However the main headache for the CCA decision which was released this week, is distinguishing the targeted and the acquiring entity businesses and services.

When doing a ‘Competitive Analysis and Public Interest’ assessment, CCA is said to have discovered that Foschini is classified as a “standard retailer” which targets middle-to-upper income consumers and it competes with stores such as; Truworths and Woolworths. The targeted entity, Jet, is on the lower league when compared to its acquirer, it serves customers of lower classes and is regarded as a discount/value retailer targeting lower income consumers or a mass market. This makes Jet to be in direct competition with Ackermans, Pepkor, Cash Bazaar and Mr Price.

“Therefore, a narrower view of the market is that Foschini through its stores trading in Botswana is not a close competitor to Jet. Additionally, there exist other major rivals who will continue to exercise competitive constraints on the merged enterprise post-merger,” concluded CCA this month.

The anti-trust body continued to explain that in terms of the Acquisition of a Dominant Position, the analysis shows that the acquisition of the target business by Foschini Botswana will result in an insignificant combined market share in the relevant market.

This made CCA reach to a conclusion that there is no case of an acquisition of a dominant position in the market under consideration or any other market on the account of the proposed transaction.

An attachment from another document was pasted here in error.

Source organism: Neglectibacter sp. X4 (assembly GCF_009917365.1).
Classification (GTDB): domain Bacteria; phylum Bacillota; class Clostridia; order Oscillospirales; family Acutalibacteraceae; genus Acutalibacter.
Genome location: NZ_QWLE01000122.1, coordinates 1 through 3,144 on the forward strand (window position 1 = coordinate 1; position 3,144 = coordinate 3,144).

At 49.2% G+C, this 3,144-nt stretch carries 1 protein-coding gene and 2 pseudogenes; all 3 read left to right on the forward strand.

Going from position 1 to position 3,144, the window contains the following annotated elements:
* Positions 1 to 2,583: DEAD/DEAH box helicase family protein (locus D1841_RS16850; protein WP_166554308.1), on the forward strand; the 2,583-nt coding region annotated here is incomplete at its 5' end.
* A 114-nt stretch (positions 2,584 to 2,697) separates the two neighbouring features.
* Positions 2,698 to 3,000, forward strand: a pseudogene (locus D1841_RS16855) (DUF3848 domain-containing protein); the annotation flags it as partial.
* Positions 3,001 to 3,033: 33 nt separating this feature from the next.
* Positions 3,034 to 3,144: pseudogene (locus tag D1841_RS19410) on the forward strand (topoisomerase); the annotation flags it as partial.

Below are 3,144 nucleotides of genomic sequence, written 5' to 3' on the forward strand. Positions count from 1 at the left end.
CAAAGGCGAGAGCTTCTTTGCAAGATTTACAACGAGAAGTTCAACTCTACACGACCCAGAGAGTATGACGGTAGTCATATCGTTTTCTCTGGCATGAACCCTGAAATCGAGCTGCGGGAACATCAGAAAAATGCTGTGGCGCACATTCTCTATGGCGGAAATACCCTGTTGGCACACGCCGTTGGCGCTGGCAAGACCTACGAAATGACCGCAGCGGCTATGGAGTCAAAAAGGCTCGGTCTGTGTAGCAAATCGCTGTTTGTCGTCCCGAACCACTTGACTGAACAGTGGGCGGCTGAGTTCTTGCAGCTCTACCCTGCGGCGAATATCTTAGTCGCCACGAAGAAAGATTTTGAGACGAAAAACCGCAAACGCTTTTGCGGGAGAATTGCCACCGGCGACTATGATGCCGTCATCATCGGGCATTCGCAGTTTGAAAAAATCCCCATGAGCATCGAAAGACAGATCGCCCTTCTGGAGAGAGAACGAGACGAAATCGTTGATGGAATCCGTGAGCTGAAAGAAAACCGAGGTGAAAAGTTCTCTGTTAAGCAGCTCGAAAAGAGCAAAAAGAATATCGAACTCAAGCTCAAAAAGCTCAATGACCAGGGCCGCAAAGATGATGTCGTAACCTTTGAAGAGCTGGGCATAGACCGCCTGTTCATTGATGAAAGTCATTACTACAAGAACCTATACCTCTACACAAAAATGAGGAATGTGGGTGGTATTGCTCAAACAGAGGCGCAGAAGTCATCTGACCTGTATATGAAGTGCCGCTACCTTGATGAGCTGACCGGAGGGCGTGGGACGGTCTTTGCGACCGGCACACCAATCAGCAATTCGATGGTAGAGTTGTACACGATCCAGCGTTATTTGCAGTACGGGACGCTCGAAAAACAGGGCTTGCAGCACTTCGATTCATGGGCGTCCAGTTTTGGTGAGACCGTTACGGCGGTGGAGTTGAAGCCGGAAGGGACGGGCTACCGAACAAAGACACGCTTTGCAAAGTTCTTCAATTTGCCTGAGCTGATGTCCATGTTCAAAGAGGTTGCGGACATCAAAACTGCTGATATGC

What supports the merger according to CCA is that it is in compliance with regards to ‘Public Interest Considerations’ because the findings of the assessment revealed that the transaction is as a result of the need for a Business Rescue by the target enterprise. This is so because in the event that the proposed transaction fails, it will translate into the loss of the employment positions at the target business.

“On that note the Authority (CCA) found it necessary to ensure that the proposed merger does not result in any retrenchments or redundancies. In light of this, the assessment revealed the critical need to protect the employees of the merged entity from possible merger specific retrenchments/ redundancies,” said CCA.

Before making a determination that the recently proposed transaction is not likely to result in the prevention or substantial lessening of competition or endanger the continuity of the services offered in the relevant market, CCA said it then moved into a concern for public interest which is a protection enshrined in the Competition Act of 2018.

CCA’s concern was mostly loss of livelihood or employment by 126 Batswana workers at Jet stores, stating that possible retrenchments or redundancies may arise as a result of implementation of the proposed merger.

Much to the desire of trade union or labour movements in Botswana and across Southern Africa where the Jet stores are stemmed-who also raised concerns about the retail’s workers job security- CCA subjects Foschini to keep the target entity 126 workers.